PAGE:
MCC not daunted by corruption label – chairman
Mandeville Mayor Donovan Mitchell said the Manchester Municipal Corporation (MCC) is not daunted by the negative labels that have been placed on the council since the investigation that uncovered a $400-million corruption scandal, implicated eight individuals and found five, three of whom were workers, guilty.
On May 15, the approximately nine-month-long trial came to an end when senior judge, Ann-Marie Grainger, handed down her verdict which found former superintendent of road and works Sanja Elliott; former secretary/manager and director of finance David Harris; and former temporary works overseer Kendale Roberts guilty. Additionally, two co-accused – Tasha-Gaye Goulbourne Elliott, wife of Sanja, and Dwayne Sibbles – were also found guilty.
“It happens everywhere. In government, if one politician is found guilty of something or is found to be corrupt, they say every politician is corrupt. In church, if the pastor or church member behaves badly, people say only hypocrites go there, and it is that sort of society that one lives in. The staff is not daunted,” said Mitchell.
Amid what is deemed the biggest corruption scandal in local government, Mitchell said though the guilty verdict has been handed down, the system of justice in Jamaica gives defendants an opportunity to appeal.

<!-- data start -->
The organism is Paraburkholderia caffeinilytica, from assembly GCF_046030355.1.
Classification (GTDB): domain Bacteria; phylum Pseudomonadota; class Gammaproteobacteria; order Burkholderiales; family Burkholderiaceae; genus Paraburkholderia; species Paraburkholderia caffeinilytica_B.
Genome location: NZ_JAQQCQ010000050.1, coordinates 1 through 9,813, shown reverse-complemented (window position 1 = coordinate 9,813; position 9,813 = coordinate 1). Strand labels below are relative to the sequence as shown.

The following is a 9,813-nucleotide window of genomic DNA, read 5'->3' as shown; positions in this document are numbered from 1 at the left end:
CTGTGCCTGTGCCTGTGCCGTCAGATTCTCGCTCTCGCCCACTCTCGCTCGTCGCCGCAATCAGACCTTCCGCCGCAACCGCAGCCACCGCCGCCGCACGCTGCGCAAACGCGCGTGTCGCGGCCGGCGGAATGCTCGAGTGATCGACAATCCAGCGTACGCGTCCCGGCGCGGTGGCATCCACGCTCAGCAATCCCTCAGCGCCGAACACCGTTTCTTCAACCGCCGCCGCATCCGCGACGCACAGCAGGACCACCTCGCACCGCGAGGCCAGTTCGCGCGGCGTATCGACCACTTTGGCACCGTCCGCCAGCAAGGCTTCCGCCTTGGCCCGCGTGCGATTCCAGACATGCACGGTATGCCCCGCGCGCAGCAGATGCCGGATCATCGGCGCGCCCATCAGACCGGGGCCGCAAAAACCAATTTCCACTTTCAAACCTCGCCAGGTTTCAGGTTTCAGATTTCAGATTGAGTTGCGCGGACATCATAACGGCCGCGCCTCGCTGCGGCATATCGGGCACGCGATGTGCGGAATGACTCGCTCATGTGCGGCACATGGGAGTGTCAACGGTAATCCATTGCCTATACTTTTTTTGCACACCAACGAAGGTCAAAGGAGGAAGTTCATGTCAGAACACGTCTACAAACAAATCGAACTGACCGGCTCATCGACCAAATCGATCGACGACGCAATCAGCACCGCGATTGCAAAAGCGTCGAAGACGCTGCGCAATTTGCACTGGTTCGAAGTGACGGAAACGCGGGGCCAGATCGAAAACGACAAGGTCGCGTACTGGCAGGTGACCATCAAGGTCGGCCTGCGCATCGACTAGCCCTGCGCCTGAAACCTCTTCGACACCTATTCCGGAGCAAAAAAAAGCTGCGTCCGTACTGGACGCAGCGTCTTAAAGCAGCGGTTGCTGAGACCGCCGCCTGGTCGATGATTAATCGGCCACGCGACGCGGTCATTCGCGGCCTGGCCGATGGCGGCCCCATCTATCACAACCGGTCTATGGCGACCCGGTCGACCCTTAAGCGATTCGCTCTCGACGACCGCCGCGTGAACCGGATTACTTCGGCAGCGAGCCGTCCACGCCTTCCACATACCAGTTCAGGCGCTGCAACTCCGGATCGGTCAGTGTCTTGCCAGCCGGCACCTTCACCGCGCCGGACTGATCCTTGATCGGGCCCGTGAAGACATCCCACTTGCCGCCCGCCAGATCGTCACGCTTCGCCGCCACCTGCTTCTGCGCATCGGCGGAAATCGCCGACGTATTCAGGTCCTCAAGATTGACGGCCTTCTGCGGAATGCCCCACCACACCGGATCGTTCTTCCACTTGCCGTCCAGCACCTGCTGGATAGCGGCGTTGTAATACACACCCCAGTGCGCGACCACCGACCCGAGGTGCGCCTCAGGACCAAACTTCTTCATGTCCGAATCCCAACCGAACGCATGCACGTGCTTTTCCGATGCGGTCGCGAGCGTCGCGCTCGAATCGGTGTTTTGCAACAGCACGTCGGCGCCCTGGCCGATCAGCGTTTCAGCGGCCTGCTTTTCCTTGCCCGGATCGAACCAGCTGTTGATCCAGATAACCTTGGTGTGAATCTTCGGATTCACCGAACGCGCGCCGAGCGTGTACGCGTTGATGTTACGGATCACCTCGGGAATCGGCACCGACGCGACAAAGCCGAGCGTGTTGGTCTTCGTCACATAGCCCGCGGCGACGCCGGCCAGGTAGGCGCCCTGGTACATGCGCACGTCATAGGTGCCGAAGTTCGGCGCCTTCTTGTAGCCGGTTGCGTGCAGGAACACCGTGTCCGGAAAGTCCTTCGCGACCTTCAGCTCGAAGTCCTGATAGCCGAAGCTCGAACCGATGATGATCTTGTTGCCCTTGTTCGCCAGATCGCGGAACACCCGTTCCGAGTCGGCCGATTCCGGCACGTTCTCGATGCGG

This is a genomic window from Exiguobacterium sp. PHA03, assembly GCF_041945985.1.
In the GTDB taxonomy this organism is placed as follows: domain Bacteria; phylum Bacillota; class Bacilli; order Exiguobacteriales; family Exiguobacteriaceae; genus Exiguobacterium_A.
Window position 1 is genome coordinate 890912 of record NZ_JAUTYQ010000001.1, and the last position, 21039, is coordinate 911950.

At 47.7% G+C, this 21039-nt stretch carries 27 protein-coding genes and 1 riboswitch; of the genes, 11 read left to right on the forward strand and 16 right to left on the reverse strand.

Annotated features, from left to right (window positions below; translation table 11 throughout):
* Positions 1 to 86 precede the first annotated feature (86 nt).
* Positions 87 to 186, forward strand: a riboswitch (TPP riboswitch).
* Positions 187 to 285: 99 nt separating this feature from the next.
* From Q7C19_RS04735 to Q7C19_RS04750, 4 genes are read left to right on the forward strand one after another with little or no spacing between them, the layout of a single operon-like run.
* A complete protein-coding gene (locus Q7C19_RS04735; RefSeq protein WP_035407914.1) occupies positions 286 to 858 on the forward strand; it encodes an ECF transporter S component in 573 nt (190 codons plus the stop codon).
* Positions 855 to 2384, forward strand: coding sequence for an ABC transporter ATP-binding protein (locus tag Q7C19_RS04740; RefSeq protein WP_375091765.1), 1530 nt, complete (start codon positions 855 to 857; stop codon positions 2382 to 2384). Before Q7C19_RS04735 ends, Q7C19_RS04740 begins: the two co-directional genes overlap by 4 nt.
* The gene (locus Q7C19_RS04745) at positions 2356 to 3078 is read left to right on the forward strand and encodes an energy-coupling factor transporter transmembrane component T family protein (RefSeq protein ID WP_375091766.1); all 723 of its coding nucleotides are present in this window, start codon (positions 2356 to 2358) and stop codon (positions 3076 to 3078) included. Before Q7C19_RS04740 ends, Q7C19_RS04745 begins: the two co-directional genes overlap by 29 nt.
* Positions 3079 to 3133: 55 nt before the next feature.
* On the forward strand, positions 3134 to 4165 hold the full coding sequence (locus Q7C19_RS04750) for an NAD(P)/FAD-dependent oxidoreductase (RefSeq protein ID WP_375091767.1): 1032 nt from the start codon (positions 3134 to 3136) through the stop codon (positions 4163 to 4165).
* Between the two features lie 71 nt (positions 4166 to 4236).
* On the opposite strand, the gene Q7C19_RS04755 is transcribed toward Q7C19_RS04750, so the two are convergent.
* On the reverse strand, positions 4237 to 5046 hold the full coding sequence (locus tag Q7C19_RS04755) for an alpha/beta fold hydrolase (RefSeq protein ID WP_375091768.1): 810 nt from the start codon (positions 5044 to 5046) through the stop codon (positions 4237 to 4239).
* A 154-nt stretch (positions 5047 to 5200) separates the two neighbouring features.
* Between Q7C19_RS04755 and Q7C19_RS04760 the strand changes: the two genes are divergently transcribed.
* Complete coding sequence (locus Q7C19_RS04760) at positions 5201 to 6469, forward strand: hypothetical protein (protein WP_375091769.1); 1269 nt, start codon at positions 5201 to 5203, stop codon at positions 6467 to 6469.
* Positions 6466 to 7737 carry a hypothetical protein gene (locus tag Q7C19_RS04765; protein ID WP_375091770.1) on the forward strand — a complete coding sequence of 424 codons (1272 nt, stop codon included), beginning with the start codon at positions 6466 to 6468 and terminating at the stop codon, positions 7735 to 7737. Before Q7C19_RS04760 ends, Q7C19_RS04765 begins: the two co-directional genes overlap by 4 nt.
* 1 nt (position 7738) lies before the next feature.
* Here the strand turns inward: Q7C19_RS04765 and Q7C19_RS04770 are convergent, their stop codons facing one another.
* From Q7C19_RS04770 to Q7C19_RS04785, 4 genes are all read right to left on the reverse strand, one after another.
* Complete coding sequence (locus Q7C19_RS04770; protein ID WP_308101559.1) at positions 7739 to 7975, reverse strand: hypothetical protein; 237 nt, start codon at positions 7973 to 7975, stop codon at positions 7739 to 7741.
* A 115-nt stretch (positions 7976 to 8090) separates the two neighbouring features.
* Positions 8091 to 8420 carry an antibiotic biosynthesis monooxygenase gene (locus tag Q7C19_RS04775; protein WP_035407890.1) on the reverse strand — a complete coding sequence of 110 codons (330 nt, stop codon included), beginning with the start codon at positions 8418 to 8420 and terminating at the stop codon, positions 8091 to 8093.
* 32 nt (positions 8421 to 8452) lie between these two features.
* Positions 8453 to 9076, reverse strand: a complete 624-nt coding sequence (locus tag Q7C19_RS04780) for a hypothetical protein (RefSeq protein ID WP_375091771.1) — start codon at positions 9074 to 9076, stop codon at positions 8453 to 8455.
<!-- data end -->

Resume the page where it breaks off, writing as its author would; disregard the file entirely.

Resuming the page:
“Up until that day (of appeal), people will continue to say a number of things. The staff are OK because they understand. We are not daunted because it is not the entire staff that was involved or went before the court. It was just three persons that worked at the parish council.”
Mitchell, who took over the reins of the MCC approximately five months after the investigations began in 2016, said he has since implemented systems to remedy the old mode of operation.
“I had my meeting with the accounting team and then secretary/manager and all things were put in place as we realised there were some flaws in the system. That has changed.”
MATTER OF INTEGRITY
He said, however, persons can always find a way to outsmart systems implemented for checks and balances, which is why proper conduct should be a matter of integrity.
“There is really no perfect system so we have to continue to monitor and do what is right. Persons need to understand that they are there to work and not corrupt the system. Corruption is something I don’t condone. We are dealing with the people’s money and one must know. If you sign up for a job and the salary is not what you want, then you have the choice to leave the job.”
Mitchell said the MCC is audited at least twice per year and he is confident in the systems that are now in place to prevent any possible reoccurrence.
When questioned about his level of satisfaction with methods of the investigators, Mitchell revealed that there is still a lot he knows nothing about, but trusts that the investigators did what they were mandated to.
“I have not seen the details. I keep hearing figures. Form where I sit in the council, I have not seen a document that says at the end of X year the council lost $400 million dollars. The investigators, who I think are trained and understand how to do their investigations, did so in the best way possible,” Mitchell said.